This will come as a shock to you, but brace yourself. I think Dawn Upshaw cheats! She makes the incredibly complicated seem effortless, the atonal sound melodic and the enormous range of her voice seem expected, controlled and crystalline. Now you tell me: how does anyone do that? Maybe she is super-human; I don’t know, but I do know quality and perfection when I hear it, and I heard it Sunday at the first concert of the San Antonio Chamber Music Society’s 2018-19 season.
Of course, it helps to share a program with the Brentano String Quartet. These masterful musicians performed – among other selections – a work by one of my personal favorites, Franz Josef Haydn. The thing about Haydn is that his music in the wrong hands can sound tinkly (is that a word?) and tinny and metronomic. I should know. When I was but seven, I was already destined to be a concert pianist, and what do aspiring concert pianists perform (to the beat of a metronome, of course)? Haydn, that’s what. But as time went on and my piano career came to a screeching halt in high school, I came to understand and appreciate the works of Haydn. And I have often thought, as I did Sunday, that if Haydn himself could have listened to the Brentano performing his work, taking full measure of the imagination, the humor inherent in his String Quartet in C, he would smile. In fact, he would clap his hands in glee as the Brentano brought this beautiful composition to life once again.
…so I adjusted my inner ear and resolved to understand and enjoy… I never thought I would have goosebumps! …the quality of the performance made it irresistible!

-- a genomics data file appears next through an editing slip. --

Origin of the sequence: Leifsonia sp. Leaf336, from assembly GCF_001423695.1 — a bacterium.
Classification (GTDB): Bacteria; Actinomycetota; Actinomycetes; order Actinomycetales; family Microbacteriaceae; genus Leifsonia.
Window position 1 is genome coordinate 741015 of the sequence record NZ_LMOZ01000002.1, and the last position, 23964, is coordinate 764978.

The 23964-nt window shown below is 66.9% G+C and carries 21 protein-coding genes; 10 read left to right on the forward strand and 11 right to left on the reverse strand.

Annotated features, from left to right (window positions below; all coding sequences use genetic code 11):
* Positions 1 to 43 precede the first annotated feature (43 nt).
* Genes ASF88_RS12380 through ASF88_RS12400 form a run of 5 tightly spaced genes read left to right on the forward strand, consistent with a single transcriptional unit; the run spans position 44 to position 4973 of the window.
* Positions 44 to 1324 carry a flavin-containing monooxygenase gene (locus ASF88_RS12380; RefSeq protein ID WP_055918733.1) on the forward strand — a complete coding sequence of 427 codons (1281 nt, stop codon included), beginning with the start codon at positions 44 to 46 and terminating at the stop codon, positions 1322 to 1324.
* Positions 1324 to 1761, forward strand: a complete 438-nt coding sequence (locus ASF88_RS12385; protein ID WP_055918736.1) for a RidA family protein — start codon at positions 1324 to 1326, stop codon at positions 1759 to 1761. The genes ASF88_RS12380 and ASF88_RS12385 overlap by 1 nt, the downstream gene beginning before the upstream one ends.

Something else I would like to ponder: the Respighi composition. Respighi is well known for his tone poems; he brings such wonderful sights to mind as the listener enjoys the range of his music. Il tramonto (The Sunset) as performed by the Brentano and Dawn Upshaw was a vision of the majesty of a sunset, captured forever in this composition.
And now for the Schoenberg. I wasn’t too sure I would enjoy this composition as I am not an ardent admirer of the composer. I’d have to say I’m kind of hot and cold on his work; it’s a mindset, I guess, and also what you bring to it. Well, I brought an admiration for the performers, so I adjusted my inner ear and resolved to understand and enjoy. I never thought I would have goosebumps! Shoenberg and thrills just don’t go together for me in the usual course of events, but the quality of the performance made it irresistible. So goosebumps it is.
When you have the pleasure of hearing musicians such as the Brentano and Ms Upshaw, you know you have witnessed something really extraordinary. And I know with equal certainty that the remaining concerts in the SACMS season will also be extraordinary. Circle November 11 for the next music extravaganza, the American String Quartet with Tom Sleigh and Phil Klay. Here come the goosebumps!
– E Doyle